Chemoreception in fish, i.e. gustation and olfaction or more simply taste and smell, can play a large role in fishing success. While all fish can likely taste to some degree, taste would not be considered to be a primary means of identifying food for most fish. The one great exception to this is the catfish and bullhead families. Catfish and bullheads are equipped with taste-buds across the surface of their body, inside their mouth, pharynx, barbells and gill arches and taste is their primary means of finding food. For most other species taste can still play an important role in angling success. While taste may not be a means to find food, when a fish takes a bait (lure) into its mouth the taste of the offering can affect how long it is willing to hold onto it. The proliferation of scent and taste infused soft plastics are a big testament to the effectiveness of this concept.
In fishes, scents are detected in the nasal sac via water drawn in through an opening in the head called the nare. Smell is extremely important in fish for several life functions including feeding, reproduction, kin recognition, escape from danger and migration . Scents can be detected with extreme sensitivity and for some species and chemical compounds (e.g. Atlantic Salmon and testosterone) concentrations at as little as the parts per trillion range  can be detected (equal to a litre of liquid in one km cubed, or about a teaspoon of liquid (5 ml) in a lake 13 feet deep, a half mile wide and a mile long).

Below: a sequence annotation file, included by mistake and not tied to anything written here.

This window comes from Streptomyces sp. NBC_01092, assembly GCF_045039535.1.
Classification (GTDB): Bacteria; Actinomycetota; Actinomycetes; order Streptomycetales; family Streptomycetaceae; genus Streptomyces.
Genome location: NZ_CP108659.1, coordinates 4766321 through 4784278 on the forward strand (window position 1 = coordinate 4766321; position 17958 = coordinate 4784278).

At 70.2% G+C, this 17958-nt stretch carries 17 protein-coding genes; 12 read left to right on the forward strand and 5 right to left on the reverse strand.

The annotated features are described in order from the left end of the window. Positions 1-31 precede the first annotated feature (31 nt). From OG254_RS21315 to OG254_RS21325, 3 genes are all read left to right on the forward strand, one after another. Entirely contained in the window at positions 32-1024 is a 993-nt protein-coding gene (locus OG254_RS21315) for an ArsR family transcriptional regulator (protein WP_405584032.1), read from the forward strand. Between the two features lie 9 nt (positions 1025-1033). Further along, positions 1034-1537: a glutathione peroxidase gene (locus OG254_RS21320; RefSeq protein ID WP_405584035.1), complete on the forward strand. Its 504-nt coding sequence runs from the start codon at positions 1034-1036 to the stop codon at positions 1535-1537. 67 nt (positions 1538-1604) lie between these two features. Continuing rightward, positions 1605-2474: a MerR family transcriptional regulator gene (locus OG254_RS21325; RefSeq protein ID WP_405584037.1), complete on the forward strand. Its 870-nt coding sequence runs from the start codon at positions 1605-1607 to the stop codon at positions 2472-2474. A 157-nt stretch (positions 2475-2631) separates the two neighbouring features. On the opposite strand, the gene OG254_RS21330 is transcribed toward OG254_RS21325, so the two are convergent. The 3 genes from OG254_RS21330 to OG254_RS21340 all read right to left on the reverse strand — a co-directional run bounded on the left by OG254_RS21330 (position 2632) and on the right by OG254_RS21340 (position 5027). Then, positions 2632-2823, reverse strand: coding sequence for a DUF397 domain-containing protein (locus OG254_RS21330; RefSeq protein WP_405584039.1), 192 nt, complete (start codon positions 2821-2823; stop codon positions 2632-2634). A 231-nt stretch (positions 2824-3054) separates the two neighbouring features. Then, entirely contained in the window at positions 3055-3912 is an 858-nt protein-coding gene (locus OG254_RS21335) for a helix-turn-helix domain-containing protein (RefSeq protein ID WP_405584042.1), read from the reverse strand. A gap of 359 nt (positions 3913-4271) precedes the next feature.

Smell is extremely important in fish for several life functions including feeding, reproduction, kin recognition, escape from danger and migration.
Water current direction will play a large role in what a fish will be able to smell, particularly when looking for a food source. A fish upstream of your bait will not smell it but fish downstream can, suggesting the need for your bait to be ahead of the fish in current for scent to play a role. Fish may also be tuned in to specific smells, their preferred prey for instance. In essence, it may be necessary to “match the hatch” for smell as well. Many of the available commercial scents use this knowledge of specific species to improve catch success. What smells like it might work to our senses may be of no importance to a fish’s palette.
Fishing scented baits requires a bit of patience as one must wait for a “scent cloud” to build up in the area being fished for them to be effective (much like the effects of “chumming”). Scented baits are also generally designed to release a burst of scent and flavor when bit, enticing the fish to hold the bait in its mouth for a longer period of time.
 H. Hino, N.G. Miles, H. Bandoh, H. Ueda, Journal of Fish Biology, 7 (2009) 945-959.
 A. Moore, A.P. Scott, Proceeding of the Royal Society B, 249 (1992) 205-209.